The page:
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Freddie Mac, Fannie Mae Failure Imminent

It’s no longer imminent, Freddie Mac and Fannie Mae have been assumed by the Federal Housing Finance Agency [3].

It seems extremely likely that the government will be taking over Freddie Mac and Fannie Mae.

Experts believe that this weekend, a mere two months after Treasury Secretary Henry Paulson secured permission from Congress, the government will put the two mortgage giants into conservatorship. It’s the same thing that the FDIC does to banks when they fail (another one, Silver State Bank in Nevada [4], went under on Friday, they are now under the management of the Treasury. The FDIC often tries to find a buyer, but in this case that probably won’t happen (Silver State Bank was taken over by Nevada State Bank of Las Vegas and branches are expected to be open on Monday for business).

Why is government rescuing these two companies? It’s because they own a ton of mortgages and need time to weather the storm. By putting the organizations into conservatorship, they prevent the company’s leadership from taking any risky gambles to try to get out of this mess. They also improve both organizations’ ability to borrow money and it calms down the housing market. Much of the liquidity in the housing market comes from the fact that Freddie and Fannie are willing to buy loans from smaller lenders. That’s the reason why jumbo loans often have much higher interest rates, you can’t sell a jumbo loan to Freddie or Fannie (the loan amount is above their limits). If that liquidity goes away, the housing problems we’ve been seeing will get much much worse.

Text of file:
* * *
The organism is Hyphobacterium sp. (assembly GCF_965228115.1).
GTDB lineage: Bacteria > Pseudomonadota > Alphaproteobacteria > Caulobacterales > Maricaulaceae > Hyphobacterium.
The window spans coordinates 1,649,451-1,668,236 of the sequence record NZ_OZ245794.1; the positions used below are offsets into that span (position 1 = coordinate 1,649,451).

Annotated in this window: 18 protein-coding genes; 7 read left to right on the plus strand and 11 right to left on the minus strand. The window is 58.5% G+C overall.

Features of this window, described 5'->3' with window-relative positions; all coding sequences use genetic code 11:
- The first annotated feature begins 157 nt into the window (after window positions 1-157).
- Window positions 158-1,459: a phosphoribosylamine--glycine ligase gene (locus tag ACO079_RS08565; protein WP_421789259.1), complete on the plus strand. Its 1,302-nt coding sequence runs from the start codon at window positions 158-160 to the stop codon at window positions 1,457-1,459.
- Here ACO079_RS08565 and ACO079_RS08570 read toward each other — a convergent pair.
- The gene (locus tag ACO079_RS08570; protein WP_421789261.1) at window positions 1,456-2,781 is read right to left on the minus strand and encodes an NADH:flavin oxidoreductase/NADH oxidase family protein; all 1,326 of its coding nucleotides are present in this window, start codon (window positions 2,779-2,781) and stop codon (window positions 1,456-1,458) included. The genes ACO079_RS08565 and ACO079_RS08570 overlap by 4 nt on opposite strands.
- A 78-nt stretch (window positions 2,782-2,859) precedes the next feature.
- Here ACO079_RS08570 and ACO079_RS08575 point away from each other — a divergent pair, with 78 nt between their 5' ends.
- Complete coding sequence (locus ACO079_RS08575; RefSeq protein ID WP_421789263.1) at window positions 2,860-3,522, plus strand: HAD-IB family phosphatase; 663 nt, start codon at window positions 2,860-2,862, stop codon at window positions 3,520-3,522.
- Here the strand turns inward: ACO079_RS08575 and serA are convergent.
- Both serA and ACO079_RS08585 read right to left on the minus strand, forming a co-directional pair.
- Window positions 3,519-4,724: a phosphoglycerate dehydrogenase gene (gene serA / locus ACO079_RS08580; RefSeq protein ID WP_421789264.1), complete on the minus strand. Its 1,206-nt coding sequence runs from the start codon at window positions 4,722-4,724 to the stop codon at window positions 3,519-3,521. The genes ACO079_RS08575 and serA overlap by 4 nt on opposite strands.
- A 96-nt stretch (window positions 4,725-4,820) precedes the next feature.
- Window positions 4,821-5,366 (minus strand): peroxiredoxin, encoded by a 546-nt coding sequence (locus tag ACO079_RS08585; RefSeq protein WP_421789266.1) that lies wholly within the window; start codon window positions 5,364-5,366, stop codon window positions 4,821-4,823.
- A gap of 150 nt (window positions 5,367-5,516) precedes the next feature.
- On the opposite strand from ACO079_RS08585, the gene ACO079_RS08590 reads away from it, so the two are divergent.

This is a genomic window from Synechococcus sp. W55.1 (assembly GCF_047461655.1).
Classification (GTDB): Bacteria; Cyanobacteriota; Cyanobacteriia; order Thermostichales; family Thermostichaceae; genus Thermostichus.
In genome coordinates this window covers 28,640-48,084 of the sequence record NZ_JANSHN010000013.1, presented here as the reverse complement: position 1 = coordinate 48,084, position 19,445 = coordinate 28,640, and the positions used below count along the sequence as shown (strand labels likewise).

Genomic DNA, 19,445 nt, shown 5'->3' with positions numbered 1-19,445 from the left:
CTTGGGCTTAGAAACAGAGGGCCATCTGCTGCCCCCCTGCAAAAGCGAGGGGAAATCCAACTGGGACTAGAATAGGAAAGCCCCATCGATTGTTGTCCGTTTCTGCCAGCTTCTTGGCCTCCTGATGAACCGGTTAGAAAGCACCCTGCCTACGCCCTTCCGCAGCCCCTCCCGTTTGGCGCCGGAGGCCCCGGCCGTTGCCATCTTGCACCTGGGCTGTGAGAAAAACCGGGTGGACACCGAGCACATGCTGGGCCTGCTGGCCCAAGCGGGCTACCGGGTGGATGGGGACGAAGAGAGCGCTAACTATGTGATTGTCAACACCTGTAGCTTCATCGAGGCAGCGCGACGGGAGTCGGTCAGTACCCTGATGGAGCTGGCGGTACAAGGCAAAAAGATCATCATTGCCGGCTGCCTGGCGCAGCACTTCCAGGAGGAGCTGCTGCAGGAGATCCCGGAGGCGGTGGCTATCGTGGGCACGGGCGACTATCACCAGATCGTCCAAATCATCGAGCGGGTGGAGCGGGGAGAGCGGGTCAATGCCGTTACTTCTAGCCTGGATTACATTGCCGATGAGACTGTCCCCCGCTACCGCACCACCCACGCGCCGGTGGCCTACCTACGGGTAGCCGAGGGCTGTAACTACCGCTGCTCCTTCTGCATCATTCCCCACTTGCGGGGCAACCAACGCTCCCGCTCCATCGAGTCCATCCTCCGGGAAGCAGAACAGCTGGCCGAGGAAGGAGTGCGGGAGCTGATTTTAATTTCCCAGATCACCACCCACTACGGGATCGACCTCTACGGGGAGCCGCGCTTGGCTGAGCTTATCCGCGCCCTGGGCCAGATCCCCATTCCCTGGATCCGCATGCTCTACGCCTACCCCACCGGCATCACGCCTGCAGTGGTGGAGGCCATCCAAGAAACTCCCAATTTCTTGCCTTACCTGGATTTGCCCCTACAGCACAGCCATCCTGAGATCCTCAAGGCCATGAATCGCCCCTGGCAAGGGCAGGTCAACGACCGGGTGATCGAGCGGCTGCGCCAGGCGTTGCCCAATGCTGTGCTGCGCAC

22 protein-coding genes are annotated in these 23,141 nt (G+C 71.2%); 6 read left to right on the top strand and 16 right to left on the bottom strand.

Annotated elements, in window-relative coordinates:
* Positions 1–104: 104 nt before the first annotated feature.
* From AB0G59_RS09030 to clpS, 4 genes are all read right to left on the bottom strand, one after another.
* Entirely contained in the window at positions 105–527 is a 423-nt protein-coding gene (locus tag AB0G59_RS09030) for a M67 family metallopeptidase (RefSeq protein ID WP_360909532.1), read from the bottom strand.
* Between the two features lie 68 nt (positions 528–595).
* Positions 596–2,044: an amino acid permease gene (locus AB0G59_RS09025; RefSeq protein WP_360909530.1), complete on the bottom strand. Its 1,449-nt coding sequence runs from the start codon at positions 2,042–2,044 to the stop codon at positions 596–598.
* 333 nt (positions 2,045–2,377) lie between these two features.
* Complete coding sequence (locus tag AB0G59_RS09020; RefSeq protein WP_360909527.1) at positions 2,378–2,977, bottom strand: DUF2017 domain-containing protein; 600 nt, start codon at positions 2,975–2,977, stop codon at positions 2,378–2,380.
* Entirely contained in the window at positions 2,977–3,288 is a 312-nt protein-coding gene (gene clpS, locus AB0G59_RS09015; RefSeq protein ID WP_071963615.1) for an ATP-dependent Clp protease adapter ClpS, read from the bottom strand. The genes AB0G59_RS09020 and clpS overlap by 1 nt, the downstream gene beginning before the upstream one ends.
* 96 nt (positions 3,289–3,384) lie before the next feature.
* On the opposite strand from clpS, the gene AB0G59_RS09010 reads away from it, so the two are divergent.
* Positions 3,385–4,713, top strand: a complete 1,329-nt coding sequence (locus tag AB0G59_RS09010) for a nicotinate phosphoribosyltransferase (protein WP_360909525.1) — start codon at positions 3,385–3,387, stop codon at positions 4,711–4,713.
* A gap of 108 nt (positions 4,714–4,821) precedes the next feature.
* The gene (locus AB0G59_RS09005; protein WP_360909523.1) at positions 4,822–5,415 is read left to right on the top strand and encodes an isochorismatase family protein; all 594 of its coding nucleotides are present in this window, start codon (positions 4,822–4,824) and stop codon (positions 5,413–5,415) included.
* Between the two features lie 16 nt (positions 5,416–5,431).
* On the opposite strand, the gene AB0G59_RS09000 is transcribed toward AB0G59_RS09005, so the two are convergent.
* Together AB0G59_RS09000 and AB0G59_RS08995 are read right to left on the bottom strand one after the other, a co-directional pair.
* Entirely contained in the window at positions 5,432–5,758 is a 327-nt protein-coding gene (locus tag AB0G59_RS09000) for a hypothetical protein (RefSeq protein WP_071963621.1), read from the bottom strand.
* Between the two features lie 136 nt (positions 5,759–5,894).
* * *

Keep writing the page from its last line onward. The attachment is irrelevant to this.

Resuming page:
How does this affect you? It probably won’t. Fortune estimates it would cost tens of billions to bail out these two organizations, which isn’t too bad considering they have $5 trillion on their books (and most of those are for loans that won’t default). If you were a common shareholder, your shares are likely worth nothing now. If you had any of their bonds, you’re still perfectly fine.

We live in interesting times!

Paulson readies the ‘bazooka’ [5] [Fortune]
U.S. Rescue Seen at Hand for 2 Mortgage Giants [6] [New York Times]